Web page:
Released By: Australian Synchrotron
Release Date: Tue 18 November 2008
Ten young Australian researchers have just returned from an intensive ten-day training course at the SPring-8 synchrotron facility in Hyogo, Japan.
The Cheiron Synchrotron School provided the researchers with a comprehensive and practical background in the basics of synchrotron science, says Anand Chandra, a PhD student from the University of South Australia's Applied Centre for Structural and Synchrotron Studies.
"The knowledge I gained from the course will help me design my experiments more effectively," Anand explains.
As a result of things I learnt in Japan, I now have new ideas to apply to my research into copper activation and acidic leaching processes on the surface of minerals like pyrite."
Anand says the course opened his eyes to the uses of different beamlines.
"As part of the course I took part in a practical session on infrared spectroscopy and imaging. To date I have used x-rays to examine the surfaces of minerals but through my discussions with the beamline scientist running the practical session I realised that I could use infrared imaging in my studies too," he says.
He now plans to apply for beamtime on the Australian Synchrotron's infrared beamline.
For some students, the school was a crash course in learning the language of synchrotron science.
"As a biochemistry and chemistry major, the school has provided me with a framework on synchrotron science and its applications," says Monash student Radha Maganti.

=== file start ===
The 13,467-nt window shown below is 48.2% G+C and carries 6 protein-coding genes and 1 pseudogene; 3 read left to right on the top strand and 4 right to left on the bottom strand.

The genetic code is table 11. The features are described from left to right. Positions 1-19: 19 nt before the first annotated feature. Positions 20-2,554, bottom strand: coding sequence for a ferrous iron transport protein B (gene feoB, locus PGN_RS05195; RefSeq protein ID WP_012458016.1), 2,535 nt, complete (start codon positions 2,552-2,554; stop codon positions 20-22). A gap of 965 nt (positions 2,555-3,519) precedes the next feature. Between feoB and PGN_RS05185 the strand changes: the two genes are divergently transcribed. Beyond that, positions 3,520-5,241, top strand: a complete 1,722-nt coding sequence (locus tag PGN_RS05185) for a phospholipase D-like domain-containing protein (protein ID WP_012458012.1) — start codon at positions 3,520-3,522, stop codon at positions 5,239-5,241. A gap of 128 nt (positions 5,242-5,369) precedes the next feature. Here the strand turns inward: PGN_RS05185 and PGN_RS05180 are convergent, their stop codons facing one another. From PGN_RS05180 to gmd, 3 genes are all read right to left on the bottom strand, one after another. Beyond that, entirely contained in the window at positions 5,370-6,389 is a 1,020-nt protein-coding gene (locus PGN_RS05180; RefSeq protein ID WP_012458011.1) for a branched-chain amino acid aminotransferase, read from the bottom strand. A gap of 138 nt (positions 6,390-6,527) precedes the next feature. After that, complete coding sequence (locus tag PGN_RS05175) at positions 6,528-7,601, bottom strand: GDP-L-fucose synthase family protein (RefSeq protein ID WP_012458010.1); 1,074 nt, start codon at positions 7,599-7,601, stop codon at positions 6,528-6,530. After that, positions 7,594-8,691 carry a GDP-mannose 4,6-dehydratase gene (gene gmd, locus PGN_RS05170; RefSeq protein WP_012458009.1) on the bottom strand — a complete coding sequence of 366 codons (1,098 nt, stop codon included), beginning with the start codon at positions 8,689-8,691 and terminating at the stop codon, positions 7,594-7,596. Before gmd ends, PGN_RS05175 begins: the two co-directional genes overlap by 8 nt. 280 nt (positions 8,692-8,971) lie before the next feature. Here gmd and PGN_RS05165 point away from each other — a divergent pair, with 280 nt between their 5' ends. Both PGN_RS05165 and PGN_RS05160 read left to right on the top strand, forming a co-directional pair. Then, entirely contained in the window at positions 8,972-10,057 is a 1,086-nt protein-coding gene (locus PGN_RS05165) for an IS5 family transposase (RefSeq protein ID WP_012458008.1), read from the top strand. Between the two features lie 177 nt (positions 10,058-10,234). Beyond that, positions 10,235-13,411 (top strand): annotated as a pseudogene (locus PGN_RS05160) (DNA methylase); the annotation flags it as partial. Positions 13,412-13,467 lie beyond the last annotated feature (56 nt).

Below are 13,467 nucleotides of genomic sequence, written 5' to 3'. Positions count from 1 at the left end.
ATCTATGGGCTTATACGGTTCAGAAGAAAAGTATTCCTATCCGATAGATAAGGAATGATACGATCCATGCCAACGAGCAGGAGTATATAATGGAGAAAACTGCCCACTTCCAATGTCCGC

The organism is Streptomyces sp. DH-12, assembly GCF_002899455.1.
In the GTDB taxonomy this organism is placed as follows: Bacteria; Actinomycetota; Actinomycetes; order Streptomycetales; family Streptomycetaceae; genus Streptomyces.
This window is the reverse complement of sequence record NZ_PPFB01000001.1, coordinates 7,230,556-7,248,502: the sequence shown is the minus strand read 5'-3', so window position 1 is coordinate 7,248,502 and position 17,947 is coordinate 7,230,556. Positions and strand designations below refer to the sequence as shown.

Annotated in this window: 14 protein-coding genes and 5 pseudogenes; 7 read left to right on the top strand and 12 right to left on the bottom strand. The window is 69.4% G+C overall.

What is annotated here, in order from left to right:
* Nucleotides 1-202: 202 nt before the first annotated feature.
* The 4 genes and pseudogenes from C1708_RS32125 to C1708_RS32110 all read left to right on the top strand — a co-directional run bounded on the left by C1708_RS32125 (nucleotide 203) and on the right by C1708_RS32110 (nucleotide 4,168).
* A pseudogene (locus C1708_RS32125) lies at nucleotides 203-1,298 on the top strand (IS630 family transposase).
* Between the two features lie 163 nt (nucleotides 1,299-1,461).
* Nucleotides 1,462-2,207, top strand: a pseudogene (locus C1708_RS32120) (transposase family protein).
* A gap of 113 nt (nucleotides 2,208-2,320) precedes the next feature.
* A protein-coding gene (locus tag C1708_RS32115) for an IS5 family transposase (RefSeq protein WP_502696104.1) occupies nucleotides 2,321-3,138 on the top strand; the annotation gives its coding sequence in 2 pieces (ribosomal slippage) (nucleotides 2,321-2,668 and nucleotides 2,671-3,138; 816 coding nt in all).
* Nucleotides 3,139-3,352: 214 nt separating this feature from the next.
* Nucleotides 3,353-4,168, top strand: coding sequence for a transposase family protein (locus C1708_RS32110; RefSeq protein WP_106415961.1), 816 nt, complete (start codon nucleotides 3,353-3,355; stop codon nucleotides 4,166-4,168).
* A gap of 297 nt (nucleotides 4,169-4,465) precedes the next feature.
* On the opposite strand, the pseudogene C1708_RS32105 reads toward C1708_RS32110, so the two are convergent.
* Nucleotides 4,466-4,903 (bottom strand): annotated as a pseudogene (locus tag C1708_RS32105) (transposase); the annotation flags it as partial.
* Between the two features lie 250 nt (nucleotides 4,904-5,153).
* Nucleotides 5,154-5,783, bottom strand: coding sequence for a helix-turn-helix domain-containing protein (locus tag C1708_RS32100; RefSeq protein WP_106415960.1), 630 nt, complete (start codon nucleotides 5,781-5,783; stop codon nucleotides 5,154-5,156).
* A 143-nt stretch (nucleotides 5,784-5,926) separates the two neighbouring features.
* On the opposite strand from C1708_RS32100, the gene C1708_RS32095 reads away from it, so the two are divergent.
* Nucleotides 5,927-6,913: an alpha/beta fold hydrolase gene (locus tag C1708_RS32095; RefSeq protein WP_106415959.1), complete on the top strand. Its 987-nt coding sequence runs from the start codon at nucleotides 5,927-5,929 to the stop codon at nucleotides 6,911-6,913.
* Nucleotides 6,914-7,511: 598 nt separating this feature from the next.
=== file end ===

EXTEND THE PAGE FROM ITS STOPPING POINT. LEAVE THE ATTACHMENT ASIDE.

She is using the synchrotron's infrared beamline to study oocytes and IVF.
The failure rate of in vitro fertilisation is around 69%. We are using the synchrotron to look at oocytes, or egg cells, from humans and mice to try to understand what can contribute to this high failure rate," Radha says.
She's also interested in the eggs of liver flukes - parasites that cause several nasty diseases.
"Understanding what makes the eggs viable could lead to better ways to control parasites.
"Attending the Cheiron School has consolidated my understanding of synchrotron science and how I can apply different techniques to my research."
With students from around the world enrolled in the course and an international panel of expert lecturers, the Australians had ample opportunity to network, says Patryck Allen, from the University of Sydney's School of Chemistry.
"It was really useful to meet people in similar fields who might be interested in collaborations in the future," he says.
It's a view shared by Daryl Howard, a scientist in the Australian Synchrotron's microspectroscopy beamline team.
"I met present and future users of the Australian Synchrotron and scientists from around the Asia-Oceania region and hopefully these contacts will result in fruitful collaborations," he says.
Five of the ten students from Australia who went to the summer school were funded by the Australian Synchrotron, while the other five were supported by grants from the Japanese organisers. The Cheiron Summer School is held annually by the Asian-Oceania Forum for Synchrotron Radiation Research for young scientists and engineers interested in pursuing careers in synchrotron science.